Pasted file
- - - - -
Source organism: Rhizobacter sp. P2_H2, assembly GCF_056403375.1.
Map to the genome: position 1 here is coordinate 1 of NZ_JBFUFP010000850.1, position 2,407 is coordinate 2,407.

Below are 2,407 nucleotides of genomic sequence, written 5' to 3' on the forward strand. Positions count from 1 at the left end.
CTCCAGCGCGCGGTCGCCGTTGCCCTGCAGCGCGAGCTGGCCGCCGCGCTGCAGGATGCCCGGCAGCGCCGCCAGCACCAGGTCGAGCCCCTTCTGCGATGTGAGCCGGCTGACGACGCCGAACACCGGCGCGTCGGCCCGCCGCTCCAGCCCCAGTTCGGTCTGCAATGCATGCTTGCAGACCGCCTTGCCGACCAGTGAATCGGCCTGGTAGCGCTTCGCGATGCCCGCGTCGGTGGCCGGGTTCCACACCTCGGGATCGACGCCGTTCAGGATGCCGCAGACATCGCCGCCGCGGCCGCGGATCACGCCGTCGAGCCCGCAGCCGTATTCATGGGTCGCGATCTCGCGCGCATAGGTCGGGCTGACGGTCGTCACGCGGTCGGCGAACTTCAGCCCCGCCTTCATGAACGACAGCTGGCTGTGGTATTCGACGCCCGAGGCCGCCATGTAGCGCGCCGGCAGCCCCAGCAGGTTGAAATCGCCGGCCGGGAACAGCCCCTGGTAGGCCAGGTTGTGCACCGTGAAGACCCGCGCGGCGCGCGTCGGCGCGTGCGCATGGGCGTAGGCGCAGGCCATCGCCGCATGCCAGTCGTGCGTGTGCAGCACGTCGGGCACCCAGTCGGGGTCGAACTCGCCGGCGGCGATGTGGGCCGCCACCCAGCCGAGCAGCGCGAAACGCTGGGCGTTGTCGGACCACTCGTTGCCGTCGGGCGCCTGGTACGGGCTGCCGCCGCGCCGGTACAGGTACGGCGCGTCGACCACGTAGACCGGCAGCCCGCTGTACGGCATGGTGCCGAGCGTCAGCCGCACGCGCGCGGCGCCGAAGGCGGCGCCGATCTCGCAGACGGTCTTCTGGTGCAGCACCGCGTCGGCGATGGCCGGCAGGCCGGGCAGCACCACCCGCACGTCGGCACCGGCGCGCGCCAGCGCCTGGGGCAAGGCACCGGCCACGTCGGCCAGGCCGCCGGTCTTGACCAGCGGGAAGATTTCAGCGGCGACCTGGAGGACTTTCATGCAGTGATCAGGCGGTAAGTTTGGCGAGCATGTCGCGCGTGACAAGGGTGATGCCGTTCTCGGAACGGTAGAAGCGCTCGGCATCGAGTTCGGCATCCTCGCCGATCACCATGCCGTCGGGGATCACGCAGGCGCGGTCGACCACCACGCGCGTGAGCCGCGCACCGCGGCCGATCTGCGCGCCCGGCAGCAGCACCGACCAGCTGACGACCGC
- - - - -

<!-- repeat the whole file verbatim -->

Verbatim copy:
Source organism: Rhizobacter sp. P2_H2, assembly GCF_056403375.1.
Map to the genome: position 1 here is coordinate 1 of NZ_JBFUFP010000850.1, position 2,407 is coordinate 2,407.

Below are 2,407 nucleotides of genomic sequence, written 5' to 3' on the forward strand. Positions count from 1 at the left end.
CTCCAGCGCGCGGTCGCCGTTGCCCTGCAGCGCGAGCTGGCCGCCGCGCTGCAGGATGCCCGGCAGCGCCGCCAGCACCAGGTCGAGCCCCTTCTGCGATGTGAGCCGGCTGACGACGCCGAACACCGGCGCGTCGGCCCGCCGCTCCAGCCCCAGTTCGGTCTGCAATGCATGCTTGCAGACCGCCTTGCCGACCAGTGAATCGGCCTGGTAGCGCTTCGCGATGCCCGCGTCGGTGGCCGGGTTCCACACCTCGGGATCGACGCCGTTCAGGATGCCGCAGACATCGCCGCCGCGGCCGCGGATCACGCCGTCGAGCCCGCAGCCGTATTCATGGGTCGCGATCTCGCGCGCATAGGTCGGGCTGACGGTCGTCACGCGGTCGGCGAACTTCAGCCCCGCCTTCATGAACGACAGCTGGCTGTGGTATTCGACGCCCGAGGCCGCCATGTAGCGCGCCGGCAGCCCCAGCAGGTTGAAATCGCCGGCCGGGAACAGCCCCTGGTAGGCCAGGTTGTGCACCGTGAAGACCCGCGCGGCGCGCGTCGGCGCGTGCGCATGGGCGTAGGCGCAGGCCATCGCCGCATGCCAGTCGTGCGTGTGCAGCACGTCGGGCACCCAGTCGGGGTCGAACTCGCCGGCGGCGATGTGGGCCGCCACCCAGCCGAGCAGCGCGAAACGCTGGGCGTTGTCGGACCACTCGTTGCCGTCGGGCGCCTGGTACGGGCTGCCGCCGCGCCGGTACAGGTACGGCGCGTCGACCACGTAGACCGGCAGCCCGCTGTACGGCATGGTGCCGAGCGTCAGCCGCACGCGCGCGGCGCCGAAGGCGGCGCCGATCTCGCAGACGGTCTTCTGGTGCAGCACCGCGTCGGCGATGGCCGGCAGGCCGGGCAGCACCACCCGCACGTCGGCACCGGCGCGCGCCAGCGCCTGGGGCAAGGCACCGGCCACGTCGGCCAGGCCGCCGGTCTTGACCAGCGGGAAGATTTCAGCGGCGACCTGGAGGACTTTCATGCAGTGATCAGGCGGTAAGTTTGGCGAGCATGTCGCGCGTGACAAGGGTGATGCCGTTCTCGGAACGGTAGAAGCGCTCGGCATCGAGTTCGGCATCCTCGCCGATCACCATGCCGTCGGGGATCACGCAGGCGCGGTCGACCACCACGCGCGTGAGCCGCGCACCGCGGCCGATCTGCGCGCCCGGCAGCAGCACCGACCAGCTGACGACCGC